At times it feels as if we’re watching life on another planet, as the menfolk sit down to lunch on the Sabbath wearing their shtreimels – huge, round, furry hats, reminiscent of something Fred Flintstone might don for an evening at the Water Buffalo Lodge. It seems no less bizarre that women have their heads shaved when they are married, and put on those unconvincing wigs.

And yet, Unorthodox is not unsympathetic to the Satmars. If the community has become closed to the outside world and immersed in its own rituals it is because of the age-old persecution of the Jews. The costumes are a defiant badge of identity. The emphasis on women’s role as child-bearers denotes an almost pathological need to repopulate the community after the depredations of the past.

Although Esty needs to break away there are thousands of other Hasidic women who feel no such compulsion. There is something reassuring in living in accordance with a narrow set of rules, under the eye of a watchful deity. There’s also a comfort in being part of a collective mind-set rather than having to deal with the personal freedoms that are part of life in any liberal democracy. Ultimately it’s a choice rather than a compulsion, no matter how much moral blackmail or cultic brain-washing we choose to see.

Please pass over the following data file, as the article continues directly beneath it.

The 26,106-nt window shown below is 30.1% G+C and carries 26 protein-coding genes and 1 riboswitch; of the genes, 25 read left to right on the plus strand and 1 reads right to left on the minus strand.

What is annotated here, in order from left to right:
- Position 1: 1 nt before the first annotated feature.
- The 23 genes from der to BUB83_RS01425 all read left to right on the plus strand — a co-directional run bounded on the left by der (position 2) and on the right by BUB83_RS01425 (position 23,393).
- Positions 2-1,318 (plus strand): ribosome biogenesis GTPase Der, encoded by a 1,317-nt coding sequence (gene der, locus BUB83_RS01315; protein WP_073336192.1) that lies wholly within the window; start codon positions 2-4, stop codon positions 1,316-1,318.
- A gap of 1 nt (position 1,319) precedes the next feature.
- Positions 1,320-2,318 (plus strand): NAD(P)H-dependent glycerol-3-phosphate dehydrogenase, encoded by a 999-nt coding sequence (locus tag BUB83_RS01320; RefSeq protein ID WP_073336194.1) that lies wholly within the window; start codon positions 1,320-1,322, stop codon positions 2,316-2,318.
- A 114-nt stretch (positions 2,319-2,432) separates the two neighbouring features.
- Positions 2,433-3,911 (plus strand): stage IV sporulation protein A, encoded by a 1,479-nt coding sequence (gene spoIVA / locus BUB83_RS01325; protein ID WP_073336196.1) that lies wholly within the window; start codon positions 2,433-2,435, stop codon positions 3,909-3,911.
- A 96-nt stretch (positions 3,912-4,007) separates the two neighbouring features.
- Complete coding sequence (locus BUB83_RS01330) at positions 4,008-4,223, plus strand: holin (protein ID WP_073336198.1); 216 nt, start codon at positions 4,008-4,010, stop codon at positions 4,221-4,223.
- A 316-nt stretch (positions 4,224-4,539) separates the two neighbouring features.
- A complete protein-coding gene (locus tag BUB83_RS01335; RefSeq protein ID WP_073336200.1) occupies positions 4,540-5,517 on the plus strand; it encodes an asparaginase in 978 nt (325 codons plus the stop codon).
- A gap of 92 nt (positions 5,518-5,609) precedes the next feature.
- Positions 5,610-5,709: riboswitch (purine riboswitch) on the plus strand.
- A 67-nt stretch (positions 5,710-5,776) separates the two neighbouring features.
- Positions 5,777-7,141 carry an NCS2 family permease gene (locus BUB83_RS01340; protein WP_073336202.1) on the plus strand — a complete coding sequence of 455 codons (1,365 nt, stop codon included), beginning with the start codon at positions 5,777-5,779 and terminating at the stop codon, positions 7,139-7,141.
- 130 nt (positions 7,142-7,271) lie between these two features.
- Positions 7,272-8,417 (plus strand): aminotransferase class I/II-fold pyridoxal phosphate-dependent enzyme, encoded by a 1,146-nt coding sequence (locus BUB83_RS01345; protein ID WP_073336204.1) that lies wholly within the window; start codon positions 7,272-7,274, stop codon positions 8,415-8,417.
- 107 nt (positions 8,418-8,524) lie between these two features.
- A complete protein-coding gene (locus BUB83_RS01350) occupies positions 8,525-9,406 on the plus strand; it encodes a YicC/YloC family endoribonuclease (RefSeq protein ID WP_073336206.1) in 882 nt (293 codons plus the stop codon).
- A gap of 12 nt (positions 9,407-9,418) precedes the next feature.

The abiding irony of this story is that Esty travels to Berlin, the former seat of Nazi power, to escape her oppressive life in a Jewish community that only exists in Brooklyn because of the Holocaust. The series portrays the German capital as one of the most cosmopolitan places on earth today – a city in which Jews and Muslims can enjoy a shared passion for German classical music. Back in cloistered Williamsburg the pains and pleasures of life are no less intense but set upon much narrower lines. Where identity is a shared ideal, to be an individual is to embrace the unknown.




Directed by Maria Schrader

Written by Anna Winger & Alexa Karolinski (creators), after a memoir by Deborah Feldman

Starring Shira Haas, Amit Rahav, Jeff Wilbusch, Alex Reid, Ronit Asheri, Delia Mayer, Dina Doron, Langston Uibel, Eli Rosen, Aaron Altaras, Tamar Amit-Joseph, Safinaz Sattar

Germany, rated M, (4 episodes of 52-55 mins each)



Available: Netflix


Published in the Australian Financial Review, 2 May, 2020